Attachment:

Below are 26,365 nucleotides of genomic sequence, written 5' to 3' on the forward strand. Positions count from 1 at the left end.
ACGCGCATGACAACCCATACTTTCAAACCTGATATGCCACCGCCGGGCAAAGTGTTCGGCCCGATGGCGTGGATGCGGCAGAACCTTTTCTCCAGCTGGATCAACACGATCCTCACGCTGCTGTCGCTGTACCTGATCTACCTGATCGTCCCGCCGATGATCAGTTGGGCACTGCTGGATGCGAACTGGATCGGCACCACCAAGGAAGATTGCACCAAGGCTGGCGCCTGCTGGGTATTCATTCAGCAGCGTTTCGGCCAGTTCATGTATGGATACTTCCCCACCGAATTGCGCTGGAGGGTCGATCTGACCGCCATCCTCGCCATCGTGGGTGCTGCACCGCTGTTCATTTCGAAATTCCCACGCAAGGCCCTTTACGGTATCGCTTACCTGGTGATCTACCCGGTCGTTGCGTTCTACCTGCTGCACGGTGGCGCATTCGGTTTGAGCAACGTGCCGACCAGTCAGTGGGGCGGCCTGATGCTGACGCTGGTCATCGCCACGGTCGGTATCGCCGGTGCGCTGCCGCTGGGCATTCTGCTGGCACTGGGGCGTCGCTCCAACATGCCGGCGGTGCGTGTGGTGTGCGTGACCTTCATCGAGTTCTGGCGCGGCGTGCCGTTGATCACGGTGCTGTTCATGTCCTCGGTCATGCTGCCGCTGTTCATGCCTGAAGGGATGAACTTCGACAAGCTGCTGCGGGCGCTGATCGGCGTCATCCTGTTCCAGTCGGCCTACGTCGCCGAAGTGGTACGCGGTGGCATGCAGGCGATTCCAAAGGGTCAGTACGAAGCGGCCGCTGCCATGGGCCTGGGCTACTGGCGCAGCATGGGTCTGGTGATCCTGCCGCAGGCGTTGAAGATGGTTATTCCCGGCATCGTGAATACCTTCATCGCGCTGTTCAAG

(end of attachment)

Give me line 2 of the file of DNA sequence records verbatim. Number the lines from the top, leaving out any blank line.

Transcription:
ACGCGCATGACAACCCATACTTTCAAACCTGATATGCCACCGCCGGGCAAAGTGTTCGGCCCGATGGCGTGGATGCGGCAGAACCTTTTCTCCAGCTGGATCAACACGATCCTCACGCTGCTGTCGCTGTACCTGATCTACCTGATCGTCCCGCCGATGATCAGTTGGGCACTGCTGGATGCGAACTGGATCGGCACCACCAAGGAAGATTGCACCAAGGCTGGCGCCTGCTGGGTATTCATTCAGCAGCGTTTCGGCCAGTTCATGTATGGATACTTCCCCACCGAATTGCGCTGGAGGGTCGATCTGACCGCCATCCTCGCCATCGTGGGTGCTGCACCGCTGTTCATTTCGAAATTCCCACGCAAGGCCCTTTACGGTATCGCTTACCTGGTGATCTACCCGGTCGTTGCGTTCTACCTGCTGCACGGTGGCGCATTCGGTTTGAGCAACGTGCCGACCAGTCAGTGGGGCGGCCTGATGCTGACGCTGGTCATCGCCACGGTCGGTATCGCCGGTGCGCTGCCGCTGGGCATTCTGCTGGCACTGGGGCGTCGCTCCAACATGCCGGCGGTGCGTGTGGTGTGCGTGACCTTCATCGAGTTCTGGCGCGGCGTGCCGTTGATCACGGTGCTGTTCATGTCCTCGGTCATGCTGCCGCTGTTCATGCCTGAAGGGATGAACTTCGACAAGCTGCTGCGGGCGCTGATCGGCGTCATCCTGTTCCAGTCGGCCTACGTCGCCGAAGTGGTACGCGGTGGCATGCAGGCGATTCCAAAGGGTCAGTACGAAGCGGCCGCTGCCATGGGCCTGGGCTACTGGCGCAGCATGGGTCTGGTGATCCTGCCGCAGGCGTTGAAGATGGTTATTCCCGGCATCGTGAATACCTTCATCGCGCTGTTCAAG